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How colorized photos helped introduce Japan to the world

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The best hand-colored photos of the 19th century came from Japan.

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For over 200 years, Japan isolated itself from the outside world by forbidding most foreigners from entering the country. But in 1854, a US naval expedition of warships forced Japan to open its port cities, resulting in a flood of curious travelers from Europe and North America, who established businesses there. Photography became a leading industry in newly opened Japan, to satisfy a market of curious outsiders who wanted to know what the country and its people really looked like.

Foreign photographers like Felice Beato and Baron Raimund von Stillfried established photo studios, and they employed fine artists from the Japanese ukiyo-e woodblock print industry to carefully apply watercolors to their prints. Eventually, those same apprentices dominated the market with their own photo studios.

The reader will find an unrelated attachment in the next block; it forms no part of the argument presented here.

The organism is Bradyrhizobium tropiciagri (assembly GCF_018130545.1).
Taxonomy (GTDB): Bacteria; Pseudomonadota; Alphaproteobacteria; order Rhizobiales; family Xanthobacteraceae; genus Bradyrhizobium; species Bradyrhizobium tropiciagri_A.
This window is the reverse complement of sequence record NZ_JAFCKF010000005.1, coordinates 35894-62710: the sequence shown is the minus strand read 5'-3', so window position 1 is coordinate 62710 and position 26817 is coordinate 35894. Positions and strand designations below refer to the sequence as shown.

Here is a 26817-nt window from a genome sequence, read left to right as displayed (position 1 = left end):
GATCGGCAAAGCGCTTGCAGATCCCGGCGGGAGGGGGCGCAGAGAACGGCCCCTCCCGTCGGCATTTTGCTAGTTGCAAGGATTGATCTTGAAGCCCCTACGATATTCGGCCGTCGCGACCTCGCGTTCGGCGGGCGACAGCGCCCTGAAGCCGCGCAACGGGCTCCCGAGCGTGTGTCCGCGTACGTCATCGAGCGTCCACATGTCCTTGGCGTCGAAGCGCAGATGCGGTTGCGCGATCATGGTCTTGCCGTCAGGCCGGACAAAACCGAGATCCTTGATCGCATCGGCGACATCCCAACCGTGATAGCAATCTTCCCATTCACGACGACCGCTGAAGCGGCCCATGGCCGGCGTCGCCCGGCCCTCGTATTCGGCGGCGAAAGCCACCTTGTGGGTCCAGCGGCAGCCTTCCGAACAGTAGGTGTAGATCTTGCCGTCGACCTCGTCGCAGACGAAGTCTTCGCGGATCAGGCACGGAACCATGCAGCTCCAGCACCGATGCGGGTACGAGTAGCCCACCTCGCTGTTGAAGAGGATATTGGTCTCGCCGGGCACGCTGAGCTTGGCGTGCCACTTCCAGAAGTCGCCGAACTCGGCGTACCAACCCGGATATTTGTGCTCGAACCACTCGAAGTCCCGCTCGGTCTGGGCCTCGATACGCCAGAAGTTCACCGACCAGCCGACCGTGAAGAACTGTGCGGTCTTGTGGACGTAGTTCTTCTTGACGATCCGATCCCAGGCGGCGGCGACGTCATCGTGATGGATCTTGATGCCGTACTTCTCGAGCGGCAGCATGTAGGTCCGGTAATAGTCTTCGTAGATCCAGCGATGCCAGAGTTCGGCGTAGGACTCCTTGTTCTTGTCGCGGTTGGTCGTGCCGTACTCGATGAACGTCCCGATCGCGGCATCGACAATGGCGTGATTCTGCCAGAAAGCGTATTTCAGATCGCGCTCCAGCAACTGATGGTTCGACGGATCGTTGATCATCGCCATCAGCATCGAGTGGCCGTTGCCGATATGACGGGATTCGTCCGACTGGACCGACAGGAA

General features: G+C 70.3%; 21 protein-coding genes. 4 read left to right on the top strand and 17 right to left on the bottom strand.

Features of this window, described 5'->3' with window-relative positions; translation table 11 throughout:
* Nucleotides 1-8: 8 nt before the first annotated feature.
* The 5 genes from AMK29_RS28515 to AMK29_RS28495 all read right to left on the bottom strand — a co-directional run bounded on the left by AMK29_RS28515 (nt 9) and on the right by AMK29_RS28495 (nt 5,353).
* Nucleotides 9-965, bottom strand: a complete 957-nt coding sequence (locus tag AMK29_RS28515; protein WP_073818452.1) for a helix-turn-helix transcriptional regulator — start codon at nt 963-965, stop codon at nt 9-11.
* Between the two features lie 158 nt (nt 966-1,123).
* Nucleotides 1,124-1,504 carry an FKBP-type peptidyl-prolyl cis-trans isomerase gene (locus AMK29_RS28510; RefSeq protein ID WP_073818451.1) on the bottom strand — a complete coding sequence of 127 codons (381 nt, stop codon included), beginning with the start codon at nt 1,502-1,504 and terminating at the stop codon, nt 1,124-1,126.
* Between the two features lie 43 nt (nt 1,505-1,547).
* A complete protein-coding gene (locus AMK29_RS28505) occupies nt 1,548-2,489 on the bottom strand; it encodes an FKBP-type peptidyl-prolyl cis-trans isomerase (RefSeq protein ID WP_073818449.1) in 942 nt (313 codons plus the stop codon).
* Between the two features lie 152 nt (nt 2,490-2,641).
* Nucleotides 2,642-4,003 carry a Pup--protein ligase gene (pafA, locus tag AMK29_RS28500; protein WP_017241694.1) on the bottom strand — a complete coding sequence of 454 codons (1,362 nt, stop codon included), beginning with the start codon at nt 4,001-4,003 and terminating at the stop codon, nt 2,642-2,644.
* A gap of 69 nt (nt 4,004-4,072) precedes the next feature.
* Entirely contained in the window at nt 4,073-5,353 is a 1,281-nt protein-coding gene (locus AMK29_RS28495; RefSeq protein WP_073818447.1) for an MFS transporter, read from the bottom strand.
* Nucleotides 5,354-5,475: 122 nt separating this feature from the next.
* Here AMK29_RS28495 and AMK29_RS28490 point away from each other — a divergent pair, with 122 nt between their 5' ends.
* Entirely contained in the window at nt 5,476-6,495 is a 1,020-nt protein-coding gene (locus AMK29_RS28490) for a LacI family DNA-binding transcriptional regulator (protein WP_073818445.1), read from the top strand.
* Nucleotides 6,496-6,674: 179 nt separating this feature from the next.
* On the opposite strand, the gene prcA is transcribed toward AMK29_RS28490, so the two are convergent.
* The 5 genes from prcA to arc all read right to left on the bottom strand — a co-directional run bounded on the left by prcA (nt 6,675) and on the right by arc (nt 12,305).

By the 20th century, mainly due to the advent of amateur photography, the souvenir photo industry in Japan declined. But for the last half of the 19th century, photos made and carefully hand-colored in Japanese photo studios were important documents for how the world came to know Japanese culture.

Further reading:
A Good Type: Tourism and Science in Early Japanese Photographs, by David Odo
https://www.peabody.harvard.edu/node/2080

Sites of Disconnectedness: The Port City of Yokohama, Souvenir Photography, and its Audience, by Mio Wakita-Elis
https://heiup.uni-heidelberg.de/journals/index.php/transcultural/article/view/11067/5640

Photography in Japan 1853-1912, by Terry Bennett
https://www.tuttlepublishing.com/books-by-country/photography-in-japan-1853-1912-hardcover-with-jacket

Darkroom is a history and photography series that anchors each episode around a single image. Analyzing what the photo shows (or doesn't show) provides context that helps unravel a wider story. Watch previous episodes here: https://www.youtube.com/watch?v=ddiOJLuu2mo&list=PLJ8cMiYb3G5ce8J4P5j5qOEtYR94Z3DQs

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